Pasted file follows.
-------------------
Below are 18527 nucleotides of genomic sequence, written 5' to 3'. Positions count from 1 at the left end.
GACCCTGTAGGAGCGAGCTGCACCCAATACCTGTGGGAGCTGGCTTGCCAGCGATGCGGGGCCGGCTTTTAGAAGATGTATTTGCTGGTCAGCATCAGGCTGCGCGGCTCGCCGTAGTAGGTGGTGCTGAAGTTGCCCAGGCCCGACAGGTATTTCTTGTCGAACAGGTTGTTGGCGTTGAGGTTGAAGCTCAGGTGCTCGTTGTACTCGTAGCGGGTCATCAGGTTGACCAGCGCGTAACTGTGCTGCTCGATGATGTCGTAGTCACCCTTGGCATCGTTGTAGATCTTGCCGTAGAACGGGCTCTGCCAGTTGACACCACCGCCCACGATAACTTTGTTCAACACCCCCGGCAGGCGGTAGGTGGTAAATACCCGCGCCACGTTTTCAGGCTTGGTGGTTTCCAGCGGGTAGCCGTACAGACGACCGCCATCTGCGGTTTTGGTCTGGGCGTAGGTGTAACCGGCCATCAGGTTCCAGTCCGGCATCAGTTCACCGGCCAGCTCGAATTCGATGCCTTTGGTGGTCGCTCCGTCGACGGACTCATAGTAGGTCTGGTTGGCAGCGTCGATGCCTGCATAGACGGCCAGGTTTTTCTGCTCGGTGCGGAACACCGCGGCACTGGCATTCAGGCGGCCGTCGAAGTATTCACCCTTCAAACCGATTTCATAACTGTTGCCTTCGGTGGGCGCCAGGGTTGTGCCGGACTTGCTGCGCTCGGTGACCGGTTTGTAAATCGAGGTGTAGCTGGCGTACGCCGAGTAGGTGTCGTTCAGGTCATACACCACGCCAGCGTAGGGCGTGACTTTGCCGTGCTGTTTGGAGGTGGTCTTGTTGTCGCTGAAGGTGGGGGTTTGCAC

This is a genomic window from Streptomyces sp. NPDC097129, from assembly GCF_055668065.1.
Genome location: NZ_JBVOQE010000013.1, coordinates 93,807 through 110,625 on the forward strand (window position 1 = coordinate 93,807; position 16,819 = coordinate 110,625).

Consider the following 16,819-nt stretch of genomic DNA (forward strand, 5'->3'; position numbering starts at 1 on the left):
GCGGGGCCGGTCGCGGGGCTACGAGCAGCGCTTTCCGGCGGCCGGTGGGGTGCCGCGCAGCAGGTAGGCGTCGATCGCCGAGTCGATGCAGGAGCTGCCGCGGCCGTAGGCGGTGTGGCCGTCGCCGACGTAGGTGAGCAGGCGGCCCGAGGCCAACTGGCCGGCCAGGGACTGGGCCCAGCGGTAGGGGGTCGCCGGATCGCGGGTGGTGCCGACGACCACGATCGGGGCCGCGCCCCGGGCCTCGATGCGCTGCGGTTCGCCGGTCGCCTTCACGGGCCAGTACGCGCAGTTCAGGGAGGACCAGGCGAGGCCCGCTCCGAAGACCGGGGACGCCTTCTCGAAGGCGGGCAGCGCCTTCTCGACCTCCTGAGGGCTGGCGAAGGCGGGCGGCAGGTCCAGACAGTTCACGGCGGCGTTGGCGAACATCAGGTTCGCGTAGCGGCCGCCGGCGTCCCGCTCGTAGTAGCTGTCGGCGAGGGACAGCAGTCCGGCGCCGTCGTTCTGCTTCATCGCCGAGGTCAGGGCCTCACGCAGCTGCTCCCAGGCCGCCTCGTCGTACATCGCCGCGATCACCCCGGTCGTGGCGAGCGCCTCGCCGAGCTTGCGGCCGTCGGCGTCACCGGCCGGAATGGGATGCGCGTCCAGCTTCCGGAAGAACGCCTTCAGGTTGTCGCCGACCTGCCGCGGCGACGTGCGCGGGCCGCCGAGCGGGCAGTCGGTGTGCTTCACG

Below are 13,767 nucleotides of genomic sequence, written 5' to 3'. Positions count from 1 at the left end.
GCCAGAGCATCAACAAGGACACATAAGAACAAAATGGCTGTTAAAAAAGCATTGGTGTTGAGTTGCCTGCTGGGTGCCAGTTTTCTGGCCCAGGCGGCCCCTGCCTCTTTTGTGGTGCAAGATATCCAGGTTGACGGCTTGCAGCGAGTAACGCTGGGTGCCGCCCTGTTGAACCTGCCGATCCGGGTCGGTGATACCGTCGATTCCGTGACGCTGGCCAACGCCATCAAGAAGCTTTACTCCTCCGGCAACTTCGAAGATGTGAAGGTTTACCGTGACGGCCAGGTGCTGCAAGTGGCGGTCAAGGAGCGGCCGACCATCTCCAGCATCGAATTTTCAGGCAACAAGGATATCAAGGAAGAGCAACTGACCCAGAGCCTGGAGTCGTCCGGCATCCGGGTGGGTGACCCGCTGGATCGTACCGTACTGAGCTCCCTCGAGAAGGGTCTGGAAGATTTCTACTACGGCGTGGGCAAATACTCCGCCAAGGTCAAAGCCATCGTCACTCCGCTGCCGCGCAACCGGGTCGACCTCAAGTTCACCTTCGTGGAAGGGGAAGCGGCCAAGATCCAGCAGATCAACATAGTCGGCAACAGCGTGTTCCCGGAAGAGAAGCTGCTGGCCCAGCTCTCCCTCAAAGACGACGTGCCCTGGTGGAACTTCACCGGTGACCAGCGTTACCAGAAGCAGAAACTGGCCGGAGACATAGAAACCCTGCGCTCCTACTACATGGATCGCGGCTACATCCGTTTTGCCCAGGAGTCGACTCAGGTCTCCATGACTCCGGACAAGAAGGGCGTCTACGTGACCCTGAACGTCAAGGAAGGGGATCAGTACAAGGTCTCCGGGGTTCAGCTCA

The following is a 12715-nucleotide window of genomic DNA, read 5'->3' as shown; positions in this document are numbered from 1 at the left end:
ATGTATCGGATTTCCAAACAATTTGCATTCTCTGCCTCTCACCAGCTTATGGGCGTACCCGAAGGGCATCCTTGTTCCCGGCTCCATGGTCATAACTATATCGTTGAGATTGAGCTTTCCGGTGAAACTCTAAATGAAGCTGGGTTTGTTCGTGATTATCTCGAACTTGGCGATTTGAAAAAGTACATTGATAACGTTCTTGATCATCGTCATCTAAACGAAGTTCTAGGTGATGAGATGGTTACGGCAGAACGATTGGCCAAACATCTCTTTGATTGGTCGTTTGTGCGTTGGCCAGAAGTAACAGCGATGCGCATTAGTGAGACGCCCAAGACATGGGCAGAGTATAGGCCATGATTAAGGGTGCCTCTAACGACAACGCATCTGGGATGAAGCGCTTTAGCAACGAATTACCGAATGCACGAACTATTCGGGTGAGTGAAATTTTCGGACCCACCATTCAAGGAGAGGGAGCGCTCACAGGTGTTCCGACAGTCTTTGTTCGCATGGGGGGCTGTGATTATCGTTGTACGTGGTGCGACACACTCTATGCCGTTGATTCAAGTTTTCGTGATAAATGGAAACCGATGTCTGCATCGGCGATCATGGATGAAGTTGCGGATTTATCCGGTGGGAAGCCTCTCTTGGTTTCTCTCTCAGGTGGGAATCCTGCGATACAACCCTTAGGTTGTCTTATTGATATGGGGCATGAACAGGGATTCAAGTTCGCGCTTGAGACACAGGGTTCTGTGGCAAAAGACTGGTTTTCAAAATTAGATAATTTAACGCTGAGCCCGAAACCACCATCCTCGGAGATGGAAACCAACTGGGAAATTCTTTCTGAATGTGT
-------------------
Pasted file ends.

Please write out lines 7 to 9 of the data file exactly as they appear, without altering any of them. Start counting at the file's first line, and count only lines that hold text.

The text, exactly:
Below are 13,767 nucleotides of genomic sequence, written 5' to 3'. Positions count from 1 at the left end.
GCCAGAGCATCAACAAGGACACATAAGAACAAAATGGCTGTTAAAAAAGCATTGGTGTTGAGTTGCCTGCTGGGTGCCAGTTTTCTGGCCCAGGCGGCCCCTGCCTCTTTTGTGGTGCAAGATATCCAGGTTGACGGCTTGCAGCGAGTAACGCTGGGTGCCGCCCTGTTGAACCTGCCGATCCGGGTCGGTGATACCGTCGATTCCGTGACGCTGGCCAACGCCATCAAGAAGCTTTACTCCTCCGGCAACTTCGAAGATGTGAAGGTTTACCGTGACGGCCAGGTGCTGCAAGTGGCGGTCAAGGAGCGGCCGACCATCTCCAGCATCGAATTTTCAGGCAACAAGGATATCAAGGAAGAGCAACTGACCCAGAGCCTGGAGTCGTCCGGCATCCGGGTGGGTGACCCGCTGGATCGTACCGTACTGAGCTCCCTCGAGAAGGGTCTGGAAGATTTCTACTACGGCGTGGGCAAATACTCCGCCAAGGTCAAAGCCATCGTCACTCCGCTGCCGCGCAACCGGGTCGACCTCAAGTTCACCTTCGTGGAAGGGGAAGCGGCCAAGATCCAGCAGATCAACATAGTCGGCAACAGCGTGTTCCCGGAAGAGAAGCTGCTGGCCCAGCTCTCCCTCAAAGACGACGTGCCCTGGTGGAACTTCACCGGTGACCAGCGTTACCAGAAGCAGAAACTGGCCGGAGACATAGAAACCCTGCGCTCCTACTACATGGATCGCGGCTACATCCGTTTTGCCCAGGAGTCGACTCAGGTCTCCATGACTCCGGACAAGAAGGGCGTCTACGTGACCCTGAACGTCAAGGAAGGGGATCAGTACAAGGTCTCCGGGGTTCAGCTCA

The following is a 12715-nucleotide window of genomic DNA, read 5'->3' as shown; positions in this document are numbered from 1 at the left end: